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About holysmoke

  • Birthday October 25

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  • Gender
  • Location:
    Space Coast Florida
  • Interests
    Musician - BBQ enthusiast
  • Grill

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  1. Let me know how that method works. Curious.Thanks
  2. Mine were no different than they would have been with normal rest. However, I would wrap the meat in foil first to keep moisture in. Wrapped TIGHT with 3 layers of foil then blankets. The butcher paper can absorb moisture.
  3. Happened to me too. I wrapped it up in three layers of aluminum foil and then wrapped it up in 2 beach towels. Now comes the part that I can't condone but it's worked for me twice. After wrapping it up in towels set your oven to 150-170. Carefully place (adjust your oven/smoker racks if needed) and place inside with nothing touching the heat source. Place foil on top and bottom of you like. I didn't . I've kept brisket like this for 6 hrs and you wouldn't know any different than doing it otherwise. The amount of wrap is the secret I suppose.
  4. I was never much on turkey either until I started injecting the bird and spatchcocking it to cut down on time for the cook. My cooktime time on a 24lb bird was just over 2 1/2 hours on the Akorn. However, I also make a Thanksgiving brisket to offer a different dish each year. My family really enjoys having the variety.
  5. I love beef ribs and those look fantastic! Sent from my XT1650 using Tapatalk
  6. Welcome! Sent from my XT1650 using Tapatalk
  7. Welcome! Sent from my XT1650 using Tapatalk
  8. Welcome welcome! Enjoy and great cooks to you! Unlike you I hand out printed sheets at each of my gatherings to fully disclose where my awesome techniques and smoking prowess came from Okay, not really.
  9. Our prayers are with you as well Dave.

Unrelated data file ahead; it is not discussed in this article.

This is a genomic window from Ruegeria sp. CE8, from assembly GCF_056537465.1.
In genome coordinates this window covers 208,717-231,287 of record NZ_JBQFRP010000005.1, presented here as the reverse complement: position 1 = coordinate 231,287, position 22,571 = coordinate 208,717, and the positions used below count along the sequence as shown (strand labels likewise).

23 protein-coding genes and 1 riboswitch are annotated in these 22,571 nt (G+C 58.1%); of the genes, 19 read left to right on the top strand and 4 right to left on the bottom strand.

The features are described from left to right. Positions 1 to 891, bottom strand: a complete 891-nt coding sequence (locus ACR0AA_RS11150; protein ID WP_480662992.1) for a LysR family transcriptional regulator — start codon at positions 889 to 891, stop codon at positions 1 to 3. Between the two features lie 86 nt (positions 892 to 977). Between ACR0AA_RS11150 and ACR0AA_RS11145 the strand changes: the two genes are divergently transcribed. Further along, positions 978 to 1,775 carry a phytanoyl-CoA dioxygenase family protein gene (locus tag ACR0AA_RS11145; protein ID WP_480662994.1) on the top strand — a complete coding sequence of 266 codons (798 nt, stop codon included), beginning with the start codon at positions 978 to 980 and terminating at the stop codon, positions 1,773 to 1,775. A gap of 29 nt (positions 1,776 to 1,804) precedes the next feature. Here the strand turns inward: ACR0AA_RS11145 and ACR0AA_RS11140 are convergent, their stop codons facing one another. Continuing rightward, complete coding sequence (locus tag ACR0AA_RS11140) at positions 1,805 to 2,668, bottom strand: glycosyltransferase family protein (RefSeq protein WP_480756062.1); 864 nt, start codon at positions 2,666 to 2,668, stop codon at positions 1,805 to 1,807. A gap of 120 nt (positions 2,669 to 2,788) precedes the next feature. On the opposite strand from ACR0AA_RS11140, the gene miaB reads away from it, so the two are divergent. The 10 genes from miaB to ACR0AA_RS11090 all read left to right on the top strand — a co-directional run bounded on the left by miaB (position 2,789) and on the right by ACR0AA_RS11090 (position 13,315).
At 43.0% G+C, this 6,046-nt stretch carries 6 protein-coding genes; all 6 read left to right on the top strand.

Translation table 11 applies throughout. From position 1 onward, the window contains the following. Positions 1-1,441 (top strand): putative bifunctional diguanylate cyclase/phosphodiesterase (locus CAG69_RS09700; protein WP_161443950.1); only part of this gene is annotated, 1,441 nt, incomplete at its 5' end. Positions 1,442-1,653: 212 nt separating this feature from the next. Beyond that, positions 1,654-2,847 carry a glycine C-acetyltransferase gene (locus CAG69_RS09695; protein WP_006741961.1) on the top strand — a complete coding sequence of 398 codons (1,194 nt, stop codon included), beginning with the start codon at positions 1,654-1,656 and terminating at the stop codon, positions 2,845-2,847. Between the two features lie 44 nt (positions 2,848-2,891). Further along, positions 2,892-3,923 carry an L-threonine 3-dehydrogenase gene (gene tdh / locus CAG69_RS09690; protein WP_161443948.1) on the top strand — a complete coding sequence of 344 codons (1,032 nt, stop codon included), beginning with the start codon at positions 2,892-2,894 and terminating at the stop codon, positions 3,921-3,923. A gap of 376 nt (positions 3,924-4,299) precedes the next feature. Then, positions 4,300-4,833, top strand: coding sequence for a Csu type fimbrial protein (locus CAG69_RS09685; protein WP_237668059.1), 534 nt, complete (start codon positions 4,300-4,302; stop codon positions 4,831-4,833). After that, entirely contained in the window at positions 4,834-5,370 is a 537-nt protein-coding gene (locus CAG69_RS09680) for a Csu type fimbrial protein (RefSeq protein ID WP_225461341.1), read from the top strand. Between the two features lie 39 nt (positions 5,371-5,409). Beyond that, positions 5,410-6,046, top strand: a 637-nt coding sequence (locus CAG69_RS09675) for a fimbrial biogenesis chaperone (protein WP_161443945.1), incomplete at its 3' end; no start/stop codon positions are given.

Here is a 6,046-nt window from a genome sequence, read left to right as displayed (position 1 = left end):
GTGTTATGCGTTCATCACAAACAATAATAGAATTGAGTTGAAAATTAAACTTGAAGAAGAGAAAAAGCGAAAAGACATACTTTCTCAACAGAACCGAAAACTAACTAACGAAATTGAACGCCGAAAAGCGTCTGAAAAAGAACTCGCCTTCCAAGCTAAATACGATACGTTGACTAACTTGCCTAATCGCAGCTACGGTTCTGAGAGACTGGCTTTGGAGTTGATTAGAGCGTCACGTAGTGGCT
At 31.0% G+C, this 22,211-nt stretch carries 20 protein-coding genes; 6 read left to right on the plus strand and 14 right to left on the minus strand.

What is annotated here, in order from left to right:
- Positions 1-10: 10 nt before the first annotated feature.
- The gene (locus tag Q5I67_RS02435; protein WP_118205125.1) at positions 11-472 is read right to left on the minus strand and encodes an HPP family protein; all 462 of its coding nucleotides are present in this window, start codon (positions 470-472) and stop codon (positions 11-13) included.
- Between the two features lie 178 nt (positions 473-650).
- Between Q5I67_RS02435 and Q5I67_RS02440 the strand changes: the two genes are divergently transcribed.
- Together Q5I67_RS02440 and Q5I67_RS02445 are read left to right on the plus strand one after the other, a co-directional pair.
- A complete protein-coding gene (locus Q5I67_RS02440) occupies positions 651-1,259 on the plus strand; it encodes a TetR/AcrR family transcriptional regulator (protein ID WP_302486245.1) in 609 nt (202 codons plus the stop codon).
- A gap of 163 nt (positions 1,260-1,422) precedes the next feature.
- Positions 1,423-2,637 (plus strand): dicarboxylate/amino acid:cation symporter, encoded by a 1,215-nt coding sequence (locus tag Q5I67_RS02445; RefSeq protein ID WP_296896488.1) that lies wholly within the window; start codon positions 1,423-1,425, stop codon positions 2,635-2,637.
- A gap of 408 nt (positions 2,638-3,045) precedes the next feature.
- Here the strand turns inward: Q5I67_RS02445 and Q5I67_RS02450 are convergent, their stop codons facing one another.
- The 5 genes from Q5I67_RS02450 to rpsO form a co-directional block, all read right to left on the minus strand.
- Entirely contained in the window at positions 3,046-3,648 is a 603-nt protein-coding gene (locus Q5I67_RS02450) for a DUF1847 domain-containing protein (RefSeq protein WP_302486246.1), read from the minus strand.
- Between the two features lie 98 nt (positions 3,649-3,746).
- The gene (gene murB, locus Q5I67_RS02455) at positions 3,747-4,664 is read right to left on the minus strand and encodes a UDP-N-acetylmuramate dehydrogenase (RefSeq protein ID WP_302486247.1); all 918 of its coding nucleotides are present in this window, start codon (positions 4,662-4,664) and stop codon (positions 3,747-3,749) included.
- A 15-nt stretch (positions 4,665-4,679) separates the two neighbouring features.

10. I have two Akorns that are both 4 years old. One is the cart model and the other is not. I keep them both covered using factory covers under the porch. I also empty the ash pan every 3 or 4 cooks. The only thing I have had to do to mine is add some BGE gasket material around the ashpan on the "standard" model and so far they are holding up as good as the day I bought them. No paint issues as some have had and no separation of parts or rust. I do clean the exterior every once in a while with clorox clean up. Maybe I lucked out but I think keeping them covered is a must if you want them to last for years (imho).
  11. This a quick and dirty recipe that tastes GREAT. The kids and wife ask for this on mornings after a cook of brisket or beef ribs the day before. You will need: Eggs to scramble. (How many is determined by the mouths you'll need to feed) Leftover brisket thinly sliced and cut up. Your favorite rub (The wife likes Montreal Steak seasoning on this recipe) Cheese (optional) Anything else you serve with a usual breakfast. What you do: Preheat pan to med. Beat the eggs normally and pour into preheated pan. Scatter the brisket through out the eggs. Not too much tho as the brisket and smoke flavor are more pervasive than you might imagine. Sprinkle the rub around as you would salt and pepper. Be conservative! Eggs are light in flavor and you can cover their flavor easily. Easy and quick. The smoke flavor transforms the taste to something wonderful if you've never tried this. I'm sure there are lots of recipes here that are quick, tasty and carry that outdoor flavor into unexpected places. Cheers
  12. I'm a kamadoguru guy but I dearly love my stick burners too. They maintain temp better than what you might imagine as well. Congratulations! Sent from my XT1096 using Tapatalk
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